Fickle nature of the average Indian cricket fan

Tough day at the office
M S Dhoni could score only 37 runs off 59 balls in the second one-dayer against England at Lord's and a section of the crowd let their displeasure known. AFP
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Though India started the limited overs series against England on a strong note winning the first match easily, the hosts managed to turn the tables during the two games that followed to script a convincing series triumph. This reversal would serve to lift India out of any trace of complacency that might have crept into the side after the easy wins against Ireland. Further, there is always a tendency to take England lightly, forgetting the fact that they are a very difficult side to beat in home conditions and only thrice could India achieve this objective during the last 85 years. Hence the Test series that would commence on August 1 promises to be a keenly fought one.

While the defeat at the hands of England came as a disappointment for the followers of the game in India, a bigger shock was the booing that the crowd at Lords’ subjected Mahendra Singh Dhoni to, when it became clear that the former skipper would not be able to pull a rabbit out of the hat and take India to victory from a near impossible position in the second one-dayer.

It is the lot of international sportspersons to face criticism and the occasional boos from the crowd, but it is only seldom that a player of the caliber and seniority of Dhoni is meted out such treatment. The trigger for this incident was Dhoni’s inability to create scoring opportunities during the first four balls of the 46th over when the asking rate had climbed to more than 20 and a Indian win was, for all practical purposes, ruled out. It was not that Dhoni did not try to push the score along; he was kept quiet by brilliant the England bowlers, who placed the ball in the right areas. Booing continued till Dhoni was dismissed in the next over, holing out to midwicket while attempting to clear the fence.

Rare off day

It was, without doubt, a bad day at the office for Dhoni, the batsman, who could score only 37 runs off 59 balls. He had walked in at the fall of the fourth wicket, with the side needing close to 170 runs in nearly 24 overs. This was without doubt a very tall order; this target was made to look steeper as the England bowlers bowled in a disciplined manner, without giving away any easy scoring opportunities. The spectators supporting India would have kept on hoping for some miracle to happen which could bring the visitors back into the game and frustration got the better of them when this did not materialise. Further, Dhoni has a reputation for taking the game into the final overs and winning the match by big hitting in the end. It was obvious that he was having one of those rare off days, which can happen to any cricketer, and was not able to push the score along. Thus, he became the object of ire of the contingent of Indian supporters who resorted to slow hand clapping and booing to demonstrate their unhappiness with the performance of the side.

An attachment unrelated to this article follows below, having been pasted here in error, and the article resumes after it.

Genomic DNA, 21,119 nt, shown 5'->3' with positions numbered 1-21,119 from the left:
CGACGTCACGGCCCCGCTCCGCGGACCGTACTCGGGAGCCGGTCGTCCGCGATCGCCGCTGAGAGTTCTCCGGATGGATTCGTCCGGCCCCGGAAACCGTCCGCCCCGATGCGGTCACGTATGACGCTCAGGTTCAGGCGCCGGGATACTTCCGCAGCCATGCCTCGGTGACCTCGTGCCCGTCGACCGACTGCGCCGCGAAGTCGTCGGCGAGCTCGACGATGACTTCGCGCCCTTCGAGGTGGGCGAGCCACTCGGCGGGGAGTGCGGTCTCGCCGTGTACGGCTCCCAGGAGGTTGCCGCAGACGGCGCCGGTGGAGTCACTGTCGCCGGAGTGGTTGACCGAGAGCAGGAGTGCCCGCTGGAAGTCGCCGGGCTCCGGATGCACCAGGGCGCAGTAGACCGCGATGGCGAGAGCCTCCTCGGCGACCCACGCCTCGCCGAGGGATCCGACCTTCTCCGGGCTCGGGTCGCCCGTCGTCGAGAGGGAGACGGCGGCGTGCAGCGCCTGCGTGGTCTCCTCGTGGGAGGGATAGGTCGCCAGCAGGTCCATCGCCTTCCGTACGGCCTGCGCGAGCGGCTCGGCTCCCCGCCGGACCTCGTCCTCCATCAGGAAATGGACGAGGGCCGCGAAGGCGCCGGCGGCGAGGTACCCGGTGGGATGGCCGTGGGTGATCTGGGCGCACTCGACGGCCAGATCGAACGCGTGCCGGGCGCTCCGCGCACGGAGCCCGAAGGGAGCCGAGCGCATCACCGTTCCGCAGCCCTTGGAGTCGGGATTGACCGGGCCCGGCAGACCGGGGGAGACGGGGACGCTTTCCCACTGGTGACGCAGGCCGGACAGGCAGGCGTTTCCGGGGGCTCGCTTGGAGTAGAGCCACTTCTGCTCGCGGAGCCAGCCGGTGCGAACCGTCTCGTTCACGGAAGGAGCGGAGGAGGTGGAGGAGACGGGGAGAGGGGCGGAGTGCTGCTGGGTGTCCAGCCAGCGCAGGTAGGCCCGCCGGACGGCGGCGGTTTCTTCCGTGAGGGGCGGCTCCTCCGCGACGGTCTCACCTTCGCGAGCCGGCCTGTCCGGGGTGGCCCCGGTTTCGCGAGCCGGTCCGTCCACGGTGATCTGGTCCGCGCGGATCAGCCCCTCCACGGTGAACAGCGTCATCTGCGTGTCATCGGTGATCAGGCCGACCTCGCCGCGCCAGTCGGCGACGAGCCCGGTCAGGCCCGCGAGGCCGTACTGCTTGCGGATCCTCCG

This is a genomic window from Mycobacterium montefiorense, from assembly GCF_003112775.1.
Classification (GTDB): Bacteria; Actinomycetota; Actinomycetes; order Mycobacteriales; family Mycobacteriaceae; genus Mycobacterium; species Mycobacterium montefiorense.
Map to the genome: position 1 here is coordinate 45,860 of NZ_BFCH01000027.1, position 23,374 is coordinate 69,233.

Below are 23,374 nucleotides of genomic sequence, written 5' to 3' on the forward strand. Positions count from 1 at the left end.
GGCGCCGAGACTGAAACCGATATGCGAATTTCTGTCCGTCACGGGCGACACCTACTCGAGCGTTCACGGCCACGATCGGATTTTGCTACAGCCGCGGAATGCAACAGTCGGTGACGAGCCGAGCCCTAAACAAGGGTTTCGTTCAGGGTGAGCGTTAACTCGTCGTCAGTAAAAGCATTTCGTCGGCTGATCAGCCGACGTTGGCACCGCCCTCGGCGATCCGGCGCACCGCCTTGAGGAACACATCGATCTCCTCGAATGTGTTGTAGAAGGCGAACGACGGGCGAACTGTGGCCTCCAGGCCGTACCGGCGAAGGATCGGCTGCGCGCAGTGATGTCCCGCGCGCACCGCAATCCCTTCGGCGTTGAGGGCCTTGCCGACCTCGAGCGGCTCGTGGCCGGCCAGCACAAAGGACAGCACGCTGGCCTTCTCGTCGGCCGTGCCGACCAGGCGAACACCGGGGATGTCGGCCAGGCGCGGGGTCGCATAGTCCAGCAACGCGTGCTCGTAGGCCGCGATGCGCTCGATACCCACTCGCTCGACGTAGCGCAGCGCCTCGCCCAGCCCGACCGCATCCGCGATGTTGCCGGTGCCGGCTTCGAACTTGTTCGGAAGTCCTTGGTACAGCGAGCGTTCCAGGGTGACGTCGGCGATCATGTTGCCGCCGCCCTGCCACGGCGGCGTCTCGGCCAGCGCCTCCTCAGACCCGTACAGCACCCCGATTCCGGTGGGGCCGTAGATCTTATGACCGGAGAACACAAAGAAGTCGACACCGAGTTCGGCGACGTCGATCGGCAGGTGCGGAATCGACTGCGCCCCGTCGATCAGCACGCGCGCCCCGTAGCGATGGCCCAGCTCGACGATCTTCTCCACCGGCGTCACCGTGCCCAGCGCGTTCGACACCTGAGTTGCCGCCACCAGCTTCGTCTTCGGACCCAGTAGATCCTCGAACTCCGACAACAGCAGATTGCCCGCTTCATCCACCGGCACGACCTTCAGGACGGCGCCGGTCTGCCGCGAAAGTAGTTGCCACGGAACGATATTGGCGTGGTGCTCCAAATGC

This incident brought to one’s mind earlier instances when cricketing legends were booed by the fans of the game. Since India is home to the largest number of people who follow cricket and the game has almost acquired the status of a religion here, it is only natural that players who represent the country get elevated to the status of demigods. The ordinary cricket fan is a very emotional person who gets elated and thrilled when his side does well. But the flip side is that he feels deeply disappointed and dejected when the side does poorly and loses a game.

Strange behaviour

Further, Indian fans also exhibit a strange behaviour which was described by Mansur Ali Khan Pataudi in his autobiography “Tiger’s Tale” as a tendency to place all their hope on one or two heroes, who are invariably brought down when the cause is lost. This propensity to elevate players to the level of idols and to bring them crashing down to ground level when the team does poorly is a unique Indian trait and most of the top players have faced the effects of this phenomenon at some time or other in their career.

No cricketer would have faced the brickbats of Indian crowds more than Pataudi himself. This was quite surprising as it was under his leadership that India started winning matches at home. However, these rare victories only increased the appetite for more wins with the result that fans became disappointed when the expected outcomes did not materialise. Things were particularly bad during the 1968-69 season when New Zealand and Australia toured India. The national selectors, in their wisdom, decided to give chances to new players in the series against New Zealand thinking they were not a strong side. Unfortunately this move backfired as the visitors struck back strongly after losing the first Test by a narrow margin. They outplayed India in the second Test and would have won the last one also but for rain gods deciding to favour the hosts. Pataudi was criticised in the media for the poor performance of the side and crowds too voiced their unhappiness by booing him.